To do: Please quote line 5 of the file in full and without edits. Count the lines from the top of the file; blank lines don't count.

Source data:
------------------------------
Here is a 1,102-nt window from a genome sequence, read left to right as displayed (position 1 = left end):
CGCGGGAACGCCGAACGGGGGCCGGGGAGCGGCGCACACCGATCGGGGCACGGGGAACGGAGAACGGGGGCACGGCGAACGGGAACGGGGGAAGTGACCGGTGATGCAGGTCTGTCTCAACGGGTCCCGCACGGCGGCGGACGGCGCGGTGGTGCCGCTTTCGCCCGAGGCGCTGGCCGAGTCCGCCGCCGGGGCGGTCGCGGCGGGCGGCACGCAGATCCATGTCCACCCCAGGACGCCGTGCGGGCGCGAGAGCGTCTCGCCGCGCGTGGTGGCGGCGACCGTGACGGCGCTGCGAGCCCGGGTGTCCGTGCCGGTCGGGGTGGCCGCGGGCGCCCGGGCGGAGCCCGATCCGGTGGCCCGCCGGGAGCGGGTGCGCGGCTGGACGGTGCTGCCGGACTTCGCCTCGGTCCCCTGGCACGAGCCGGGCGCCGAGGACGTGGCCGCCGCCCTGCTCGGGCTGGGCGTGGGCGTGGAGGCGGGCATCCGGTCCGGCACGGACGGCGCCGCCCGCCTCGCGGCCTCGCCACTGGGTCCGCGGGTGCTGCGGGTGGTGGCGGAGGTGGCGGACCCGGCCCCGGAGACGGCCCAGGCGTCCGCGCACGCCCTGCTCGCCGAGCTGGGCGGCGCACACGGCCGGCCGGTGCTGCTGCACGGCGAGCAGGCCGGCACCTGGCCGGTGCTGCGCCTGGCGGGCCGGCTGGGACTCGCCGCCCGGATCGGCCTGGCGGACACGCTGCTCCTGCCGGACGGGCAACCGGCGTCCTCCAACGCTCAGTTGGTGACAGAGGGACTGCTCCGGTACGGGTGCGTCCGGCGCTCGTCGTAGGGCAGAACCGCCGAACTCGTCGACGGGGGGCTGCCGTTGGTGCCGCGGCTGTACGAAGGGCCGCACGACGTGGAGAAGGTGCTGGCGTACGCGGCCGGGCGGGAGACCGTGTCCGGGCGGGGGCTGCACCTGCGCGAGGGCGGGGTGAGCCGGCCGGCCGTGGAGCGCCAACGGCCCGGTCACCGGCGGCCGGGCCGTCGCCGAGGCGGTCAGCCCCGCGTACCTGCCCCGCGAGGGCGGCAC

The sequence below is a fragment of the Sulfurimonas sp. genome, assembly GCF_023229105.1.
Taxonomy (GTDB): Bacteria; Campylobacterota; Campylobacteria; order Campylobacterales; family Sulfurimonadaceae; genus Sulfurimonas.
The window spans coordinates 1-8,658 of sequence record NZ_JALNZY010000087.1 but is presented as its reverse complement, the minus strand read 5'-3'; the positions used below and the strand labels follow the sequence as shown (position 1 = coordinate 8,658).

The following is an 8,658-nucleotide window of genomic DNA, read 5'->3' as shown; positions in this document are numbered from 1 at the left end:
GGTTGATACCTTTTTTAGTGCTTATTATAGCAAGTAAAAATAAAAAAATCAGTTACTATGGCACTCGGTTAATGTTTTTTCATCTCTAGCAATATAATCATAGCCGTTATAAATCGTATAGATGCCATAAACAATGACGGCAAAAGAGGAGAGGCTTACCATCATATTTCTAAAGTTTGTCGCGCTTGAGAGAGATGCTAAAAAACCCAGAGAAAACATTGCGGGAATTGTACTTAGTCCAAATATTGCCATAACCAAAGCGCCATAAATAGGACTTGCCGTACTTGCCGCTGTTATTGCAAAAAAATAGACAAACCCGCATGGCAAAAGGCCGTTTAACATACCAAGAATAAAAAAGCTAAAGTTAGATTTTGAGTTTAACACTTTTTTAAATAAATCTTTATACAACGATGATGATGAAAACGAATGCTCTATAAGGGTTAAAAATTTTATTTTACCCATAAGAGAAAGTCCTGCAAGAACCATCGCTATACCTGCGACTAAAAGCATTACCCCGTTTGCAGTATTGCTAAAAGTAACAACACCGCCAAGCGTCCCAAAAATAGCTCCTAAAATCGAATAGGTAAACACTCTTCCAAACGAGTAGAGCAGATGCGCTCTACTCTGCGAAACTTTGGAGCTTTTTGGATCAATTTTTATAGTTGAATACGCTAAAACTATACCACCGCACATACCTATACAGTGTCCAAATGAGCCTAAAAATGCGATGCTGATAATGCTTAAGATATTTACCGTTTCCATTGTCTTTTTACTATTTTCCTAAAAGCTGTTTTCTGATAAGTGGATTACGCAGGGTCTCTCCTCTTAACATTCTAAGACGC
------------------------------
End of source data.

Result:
The window spans coordinates 1-8,658 of sequence record NZ_JALNZY010000087.1 but is presented as its reverse complement, the minus strand read 5'-3'; the positions used below and the strand labels follow the sequence as shown (position 1 = coordinate 8,658).